Harris is the Steelers all-time leading rusher and the quintessential running back of his era. He helped the Steelers to four Super Bowl wins, garnering MVP honors in Super Bowl IX. He was also selected for nine Pro Bowls during his decorated Hall of Fame career.
16. Thurman Thomas
Buffalo 1988-99; Miami 2000
(182 games — 12,074 rushing yards, 4.2 ypc, 65 rushing TDs; 16,532 yards from scrimmage, 88 total TDs)
Thomas ranks eighth among running backs in total yards from scrimmage (16,532). He was named the NFL’s Most Valuable Player in 1991 and remains the only running back in NFL history to start in four consecutive Super Bowls. He was inducted into the Pro Football Hall of Fame in 2007.
15. John Riggins
New York Jets 1971-75; Washington 1976-79; ‘81-85
(175 games — 11,352 rushing yards, 3.9 ypc, 104 rushing TDs; 13,442 yards from scrimmage, 116 total TDs)
The Hall of Fame running back often referred to as “Diesel” was known for his punishing running style and freakish toughness. He is one of just seven players in NFL history to rush for at least 10,000 yards and score at least 100 touchdowns. Riggins can also add Super Bowl champion, Super Bowl MVP and NFL MVP to his resume.
(Photo courtesy of NFL.com)
14. Tony Dorsett
Dallas 1977-87; Denver 1988
(173 games — 12,739 rushing yards, 4.3 ypc, 77 rushing TDs; 16,326 all-purpose yards, 91 total TDs)
Dorsett was a home-run threat every time he touched the football. He holds the NFL record for the longest run from scrimmage (99 yards), which can never be broken for obvious reasons. Dorsett also is the No. 8 rusher in NFL history, a Super Bowl Champion (XII) and a Hall of Famer.
(Photo courtesy of Getty Images)
13. Gale Sayers
(68 games — 4,956, 5.0 ypc, 39 rushing TDs; 9,435 all-purpose yards, 56 total TDs)
“The Kansas Comet” was virtually unstoppable before his career was sadly cut short due to injury. The Hall of Fame back once scored six touchdowns in a single game, an NFL record. Sayers scored 22 touchdowns in his rookie season, the most of any rookie in NFL history. He also holds the record for highest career kickoff return average (30.56). Sayers is often referred to as the greatest of all time by those who played with and against him.
12. O.J. Simpson
Buffalo 1969-77; San Francisco 1978-79
(135 games — 11,236 rushing yards, 4.7 ypc, 61 rushing TDs; 14,368 all-purpose yards, 76 total TDs)
The now infamous Simpson, or “The Juice” as he was known in his playing days, was one of the most gifted and dynamic running backs in NFL history. His Hall of Fame career included four NFL rushing titles, NFL MVP honors in 1973, and six Pro Bowl selections. He also was the first to rush for 2,000 yards in a season, needing only 14 games to do so.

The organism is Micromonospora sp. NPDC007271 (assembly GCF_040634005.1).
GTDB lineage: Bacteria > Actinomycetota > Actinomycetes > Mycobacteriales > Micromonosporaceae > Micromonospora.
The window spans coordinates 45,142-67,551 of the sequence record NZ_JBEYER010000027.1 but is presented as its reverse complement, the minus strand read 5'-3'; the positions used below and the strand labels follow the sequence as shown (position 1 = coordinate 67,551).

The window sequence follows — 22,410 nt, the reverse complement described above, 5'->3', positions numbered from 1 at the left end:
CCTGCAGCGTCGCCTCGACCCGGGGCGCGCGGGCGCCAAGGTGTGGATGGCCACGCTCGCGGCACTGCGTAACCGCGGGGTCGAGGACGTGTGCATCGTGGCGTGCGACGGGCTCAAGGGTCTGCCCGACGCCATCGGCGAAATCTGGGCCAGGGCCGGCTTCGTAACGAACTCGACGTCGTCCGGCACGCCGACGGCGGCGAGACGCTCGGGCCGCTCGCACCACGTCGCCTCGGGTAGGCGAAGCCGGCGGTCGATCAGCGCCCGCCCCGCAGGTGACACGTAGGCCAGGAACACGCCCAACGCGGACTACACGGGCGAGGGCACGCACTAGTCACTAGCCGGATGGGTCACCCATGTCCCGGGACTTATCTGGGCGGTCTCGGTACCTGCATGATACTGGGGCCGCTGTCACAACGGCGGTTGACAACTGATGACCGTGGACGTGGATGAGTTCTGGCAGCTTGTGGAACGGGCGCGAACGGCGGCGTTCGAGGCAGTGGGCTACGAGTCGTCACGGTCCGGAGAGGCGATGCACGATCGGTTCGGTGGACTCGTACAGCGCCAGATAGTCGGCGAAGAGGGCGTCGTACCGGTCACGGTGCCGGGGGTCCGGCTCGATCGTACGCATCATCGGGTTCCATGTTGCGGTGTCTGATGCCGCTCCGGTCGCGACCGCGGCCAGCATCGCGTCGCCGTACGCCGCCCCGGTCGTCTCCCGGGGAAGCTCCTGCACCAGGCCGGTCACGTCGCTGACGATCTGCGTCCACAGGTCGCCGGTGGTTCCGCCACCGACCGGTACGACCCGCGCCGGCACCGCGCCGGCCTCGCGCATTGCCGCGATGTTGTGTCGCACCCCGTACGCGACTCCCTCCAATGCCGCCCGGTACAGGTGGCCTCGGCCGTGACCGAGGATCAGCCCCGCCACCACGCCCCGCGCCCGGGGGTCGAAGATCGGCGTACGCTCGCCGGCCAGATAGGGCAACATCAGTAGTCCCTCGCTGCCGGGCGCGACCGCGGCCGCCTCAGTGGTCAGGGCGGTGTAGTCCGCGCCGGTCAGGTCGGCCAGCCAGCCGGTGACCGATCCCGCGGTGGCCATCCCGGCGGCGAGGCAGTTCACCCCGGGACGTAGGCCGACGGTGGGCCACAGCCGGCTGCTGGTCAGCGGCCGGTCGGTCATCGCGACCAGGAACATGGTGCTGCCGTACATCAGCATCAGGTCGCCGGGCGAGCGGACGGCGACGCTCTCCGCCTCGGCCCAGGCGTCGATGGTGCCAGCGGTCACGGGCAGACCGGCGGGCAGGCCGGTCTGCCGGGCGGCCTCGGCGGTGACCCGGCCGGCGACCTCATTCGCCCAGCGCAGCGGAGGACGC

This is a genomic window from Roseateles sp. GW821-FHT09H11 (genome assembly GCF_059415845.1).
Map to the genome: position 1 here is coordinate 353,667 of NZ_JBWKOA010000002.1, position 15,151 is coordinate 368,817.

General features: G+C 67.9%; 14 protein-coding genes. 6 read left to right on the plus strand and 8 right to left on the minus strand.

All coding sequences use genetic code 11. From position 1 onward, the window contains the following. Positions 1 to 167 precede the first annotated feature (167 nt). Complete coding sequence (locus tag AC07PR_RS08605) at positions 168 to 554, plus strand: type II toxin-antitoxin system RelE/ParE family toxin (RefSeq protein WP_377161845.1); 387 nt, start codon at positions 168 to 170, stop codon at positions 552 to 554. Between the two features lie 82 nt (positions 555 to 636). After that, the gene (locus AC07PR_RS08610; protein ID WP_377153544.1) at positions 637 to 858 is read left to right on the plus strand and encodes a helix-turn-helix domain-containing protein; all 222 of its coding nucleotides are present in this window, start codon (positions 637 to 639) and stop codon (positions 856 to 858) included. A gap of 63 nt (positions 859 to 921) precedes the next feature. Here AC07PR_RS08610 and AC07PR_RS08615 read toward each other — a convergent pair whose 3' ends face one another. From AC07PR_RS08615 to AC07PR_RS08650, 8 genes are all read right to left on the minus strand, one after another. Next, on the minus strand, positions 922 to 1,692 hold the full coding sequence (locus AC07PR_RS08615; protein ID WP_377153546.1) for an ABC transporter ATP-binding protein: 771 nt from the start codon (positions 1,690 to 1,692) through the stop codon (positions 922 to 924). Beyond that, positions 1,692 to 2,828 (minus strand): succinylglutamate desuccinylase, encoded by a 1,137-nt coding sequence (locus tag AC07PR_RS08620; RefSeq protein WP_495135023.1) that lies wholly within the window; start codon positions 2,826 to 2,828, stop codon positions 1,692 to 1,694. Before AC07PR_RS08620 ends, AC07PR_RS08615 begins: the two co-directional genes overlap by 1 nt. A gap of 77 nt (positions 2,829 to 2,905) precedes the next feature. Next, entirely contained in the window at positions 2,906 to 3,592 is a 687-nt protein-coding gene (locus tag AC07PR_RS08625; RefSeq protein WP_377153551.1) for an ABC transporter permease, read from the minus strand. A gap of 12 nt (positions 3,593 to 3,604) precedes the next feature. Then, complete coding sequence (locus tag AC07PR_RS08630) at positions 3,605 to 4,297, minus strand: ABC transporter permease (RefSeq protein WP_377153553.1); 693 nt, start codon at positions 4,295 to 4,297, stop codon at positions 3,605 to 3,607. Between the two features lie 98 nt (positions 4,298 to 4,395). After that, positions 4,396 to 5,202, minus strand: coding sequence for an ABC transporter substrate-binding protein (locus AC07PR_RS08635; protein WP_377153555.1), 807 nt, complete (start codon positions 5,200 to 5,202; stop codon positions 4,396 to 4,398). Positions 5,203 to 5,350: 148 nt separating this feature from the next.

11. Curtis Martin
New England 1995-97; New York Jets 1998-2006
(168 games — 14,101 rushing yards, 4.0 ypc, 90 rushing TDs; 17,430 yards from scrimmage, 100 total TDs)
Martin is the New York Jets’ all-time leading rusher and is fourth in NFL history. The Hall of Fame back also is eighth in yards from scrimmage. He is the oldest player in NFL history to win a rushing title (1,694 yards in 2004 at age 31).
10. Marcus Allen
Los Angeles Raiders 1982-92; Kansas City 1993-97
(222 games — 12,243 rushing yards, 4.1 ypc, 123 rushing TDs; 17,654 yards from scrimmage, 145 total TDs)
Allen became the first player in NFL history to accumulate more than 10,000 rushing yards and 5,000 receiving yards. He took home Super Bowl XVIII MVP honors for his role in the Raiders’ win, which included an electrifying 74-yard touchdown run. The Hall of Fame back was named the NFL’s MVP in 1985 and ranks third in career rushing TDs.
9. Earl Campbell
Houston Oilers 1978-84, New Orleans 1984-85
(115 games — 9,407 rushing yards, 4.3 ypc, 74 rushing TDs; 10,213 yards from scrimmage, 74 total TDs)
There isn’t another player in NFL history that ran the football with as much power and grace as “The Tyler Rose.” Campbell is still the only running back in NFL history to rush for more than 200 yards in four games in a single season. The Hall of Fame back was a three-time NFL rushing champion and took home league MVP honors three years in a row from 1978-80.
8. Eric Dickerson
Los Angeles Rams 1983-87; Indianapolis 1987-91; Los Angeles Raiders 1992; Atlanta 1993
(146 games — 13,259 rushing yards, 4.4 ypc, 90 rushing TDs; 15,396 yards from scrimmage, 96 total TDs)
At 6-foot-3, Dickerson was not your prototypical running back, but he was one of the most successful backs to ever tote the pigskin. No one in NFL history has rushed for more yards in a single season than Eric Dickerson (2,105 in 1984). Dickerson finished his Hall of Fame career seventh on the all-time rushing list and won four rushing titles.